Successfully reported this slideshow.

How to run a mental health campaign


Published on

Presentation from the seminar at the 2013 Student Wellbeing Web Summit hosted by Mental Wealth UK and Open Your Mind - which took place on March 20th 2013. For more information about the Web Summit and Mental Wealth UK, visit or For information about Open Your Mind, visit or follow us on twitter: @openyourmindni

To watch a video of the seminar, visit:

  • Be the first to comment

  • Be the first to like this

How to run a mental health campaign

  1. 1. 2013 Student Wellbeing WEB SUMMIT 12.00 - 1.30pmWorkshop: How to Run a Mental Health Campaign #mwukweb @MentalWealthUK SPONSORS & ASSOCIATES:
  2. 2. Introductions Rosie Tressler (@rosietressler) Development Officer, Mental Wealth UK Edward Pinkney (@smwproject) Project Coordinator, Open Your Mind Expert Advisor for this session: Oliver Kasper, Campaigns and Democracy Manager University of Nottingham Students’ Union Technology To participate you will need a computer, internet connection, and a headset with inbuilt microphone (e.g. the headphones you might use for a skype call). If you do not have these, you will be able to dial in using a conference call number.#mwukweb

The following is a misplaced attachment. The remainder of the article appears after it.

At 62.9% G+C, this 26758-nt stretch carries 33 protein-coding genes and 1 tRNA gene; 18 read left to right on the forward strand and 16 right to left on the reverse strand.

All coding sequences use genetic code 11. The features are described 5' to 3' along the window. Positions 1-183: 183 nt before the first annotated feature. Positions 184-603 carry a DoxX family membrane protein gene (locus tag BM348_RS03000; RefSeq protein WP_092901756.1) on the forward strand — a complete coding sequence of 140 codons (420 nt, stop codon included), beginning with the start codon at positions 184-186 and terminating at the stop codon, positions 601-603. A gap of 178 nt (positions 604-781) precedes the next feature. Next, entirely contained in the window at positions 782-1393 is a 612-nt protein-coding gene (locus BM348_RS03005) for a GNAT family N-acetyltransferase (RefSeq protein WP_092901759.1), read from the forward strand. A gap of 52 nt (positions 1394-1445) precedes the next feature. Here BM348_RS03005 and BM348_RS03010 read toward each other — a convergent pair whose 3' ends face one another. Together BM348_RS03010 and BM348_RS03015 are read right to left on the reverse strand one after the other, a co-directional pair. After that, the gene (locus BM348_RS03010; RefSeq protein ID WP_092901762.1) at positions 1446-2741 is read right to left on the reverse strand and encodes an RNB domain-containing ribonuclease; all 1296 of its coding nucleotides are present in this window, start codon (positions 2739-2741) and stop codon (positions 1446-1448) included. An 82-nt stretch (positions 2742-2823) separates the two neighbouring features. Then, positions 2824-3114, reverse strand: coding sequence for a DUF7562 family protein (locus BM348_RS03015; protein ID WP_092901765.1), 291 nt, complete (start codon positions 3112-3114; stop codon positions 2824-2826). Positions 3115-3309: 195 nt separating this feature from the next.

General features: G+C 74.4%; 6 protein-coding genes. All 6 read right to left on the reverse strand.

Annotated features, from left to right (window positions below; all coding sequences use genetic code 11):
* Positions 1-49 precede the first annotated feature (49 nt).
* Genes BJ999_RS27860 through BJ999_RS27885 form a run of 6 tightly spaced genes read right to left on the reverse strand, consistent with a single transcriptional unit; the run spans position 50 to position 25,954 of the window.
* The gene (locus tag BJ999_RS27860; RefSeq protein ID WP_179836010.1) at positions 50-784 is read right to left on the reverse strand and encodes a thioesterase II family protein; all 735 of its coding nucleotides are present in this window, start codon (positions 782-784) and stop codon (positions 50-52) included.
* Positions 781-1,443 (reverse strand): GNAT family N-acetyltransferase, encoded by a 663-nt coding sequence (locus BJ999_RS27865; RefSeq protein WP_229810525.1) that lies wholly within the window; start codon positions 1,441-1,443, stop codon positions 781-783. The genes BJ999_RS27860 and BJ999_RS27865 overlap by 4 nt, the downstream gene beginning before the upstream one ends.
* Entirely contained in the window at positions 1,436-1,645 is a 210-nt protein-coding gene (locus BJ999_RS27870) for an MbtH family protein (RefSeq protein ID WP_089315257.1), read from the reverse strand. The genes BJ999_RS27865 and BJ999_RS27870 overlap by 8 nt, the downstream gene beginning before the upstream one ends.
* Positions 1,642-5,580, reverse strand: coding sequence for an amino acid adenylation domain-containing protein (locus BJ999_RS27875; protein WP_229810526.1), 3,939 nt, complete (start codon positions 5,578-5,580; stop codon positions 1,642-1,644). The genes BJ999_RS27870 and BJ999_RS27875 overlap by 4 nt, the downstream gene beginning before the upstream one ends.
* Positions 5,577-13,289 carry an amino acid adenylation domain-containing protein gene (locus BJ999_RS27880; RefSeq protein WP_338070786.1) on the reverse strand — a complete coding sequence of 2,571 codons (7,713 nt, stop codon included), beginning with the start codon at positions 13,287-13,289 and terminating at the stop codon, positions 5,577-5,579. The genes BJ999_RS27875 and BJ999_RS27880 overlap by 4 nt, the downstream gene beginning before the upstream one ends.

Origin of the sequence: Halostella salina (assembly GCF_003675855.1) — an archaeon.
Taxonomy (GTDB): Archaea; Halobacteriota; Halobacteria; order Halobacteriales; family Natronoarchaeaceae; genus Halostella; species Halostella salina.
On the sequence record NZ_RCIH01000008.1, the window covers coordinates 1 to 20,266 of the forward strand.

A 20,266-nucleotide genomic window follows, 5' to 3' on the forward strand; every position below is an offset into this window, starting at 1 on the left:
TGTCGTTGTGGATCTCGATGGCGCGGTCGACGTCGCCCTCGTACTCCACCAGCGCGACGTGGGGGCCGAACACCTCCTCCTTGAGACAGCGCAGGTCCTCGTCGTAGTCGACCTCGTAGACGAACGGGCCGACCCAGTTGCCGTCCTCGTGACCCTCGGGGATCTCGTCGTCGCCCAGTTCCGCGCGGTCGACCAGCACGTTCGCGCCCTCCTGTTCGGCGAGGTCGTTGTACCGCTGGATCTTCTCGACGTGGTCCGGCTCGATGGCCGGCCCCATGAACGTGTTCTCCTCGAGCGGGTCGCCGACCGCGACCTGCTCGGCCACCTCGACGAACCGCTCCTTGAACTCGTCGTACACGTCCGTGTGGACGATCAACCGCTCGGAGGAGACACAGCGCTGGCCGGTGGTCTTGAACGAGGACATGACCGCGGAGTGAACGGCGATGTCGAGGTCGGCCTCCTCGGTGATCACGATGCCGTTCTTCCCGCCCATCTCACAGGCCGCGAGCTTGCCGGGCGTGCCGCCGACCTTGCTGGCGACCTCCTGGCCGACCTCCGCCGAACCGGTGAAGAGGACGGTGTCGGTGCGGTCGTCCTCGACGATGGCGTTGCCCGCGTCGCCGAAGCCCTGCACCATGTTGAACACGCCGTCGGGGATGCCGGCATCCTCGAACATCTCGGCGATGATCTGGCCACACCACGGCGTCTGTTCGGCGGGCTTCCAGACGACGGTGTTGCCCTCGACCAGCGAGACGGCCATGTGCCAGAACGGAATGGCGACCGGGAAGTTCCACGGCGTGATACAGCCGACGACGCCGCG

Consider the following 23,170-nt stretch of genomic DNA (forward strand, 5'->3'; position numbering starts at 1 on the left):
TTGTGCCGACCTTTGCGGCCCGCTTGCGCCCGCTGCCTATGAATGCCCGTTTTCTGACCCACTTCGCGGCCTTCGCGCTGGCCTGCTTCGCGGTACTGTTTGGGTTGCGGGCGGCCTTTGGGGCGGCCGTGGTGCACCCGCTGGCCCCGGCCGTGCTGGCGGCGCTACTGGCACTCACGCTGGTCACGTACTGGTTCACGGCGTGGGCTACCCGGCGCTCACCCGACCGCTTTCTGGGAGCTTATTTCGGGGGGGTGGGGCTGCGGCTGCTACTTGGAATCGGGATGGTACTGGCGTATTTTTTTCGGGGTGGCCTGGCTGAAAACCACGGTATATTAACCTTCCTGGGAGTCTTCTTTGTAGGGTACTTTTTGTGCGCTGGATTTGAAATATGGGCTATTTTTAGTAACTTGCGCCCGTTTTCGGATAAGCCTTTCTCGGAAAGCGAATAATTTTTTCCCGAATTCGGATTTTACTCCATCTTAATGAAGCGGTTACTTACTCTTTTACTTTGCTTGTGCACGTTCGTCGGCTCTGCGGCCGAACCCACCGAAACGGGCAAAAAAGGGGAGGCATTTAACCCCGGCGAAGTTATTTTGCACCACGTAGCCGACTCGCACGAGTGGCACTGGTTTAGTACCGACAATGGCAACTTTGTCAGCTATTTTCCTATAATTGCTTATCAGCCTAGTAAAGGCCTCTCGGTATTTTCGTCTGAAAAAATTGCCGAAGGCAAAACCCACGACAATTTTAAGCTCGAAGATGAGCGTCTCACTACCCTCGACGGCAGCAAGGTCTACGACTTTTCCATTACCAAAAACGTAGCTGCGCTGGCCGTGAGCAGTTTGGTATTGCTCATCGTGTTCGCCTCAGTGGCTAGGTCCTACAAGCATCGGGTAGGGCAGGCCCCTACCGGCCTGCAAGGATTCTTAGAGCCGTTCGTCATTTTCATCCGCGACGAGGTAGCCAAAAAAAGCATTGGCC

3. 3. CONTENTS: A. Student Mental Health: An Overview B. Reaching Students & Establishing Student-led Initiatives: A Step by Step Approach C. Running an Event or Campaign#mwukweb
  4. 4. Student Mental Health: An Overview 1. Mental Health (According to the WHO) 2. Translating this to students 3. Growing Wellbeing Agenda 4. Mapping Universities 5. Three Dimensions of Campus Change#mwukweb
  5. 5. 1. Mental Health (According to the WHO) • The Scope of the Problem – ‘Over 450 million people are affected by mental health problems. – Almost one million people die by suicide each year. – By 2030, depression is expected to be the biggest health burden on society. • Mental health defined – “a state of well-being in which every individual realizes his or her own potential, can cope with the normal stresses of life, can work productively and fruitfully, and is able to make a contribution to her or his community.” • Healthy Settings Model – "Health is created and lived by people within the settings of their everyday life; where they learn, work, play, and love.“ – Ottawa Charter (1986)#mwukweb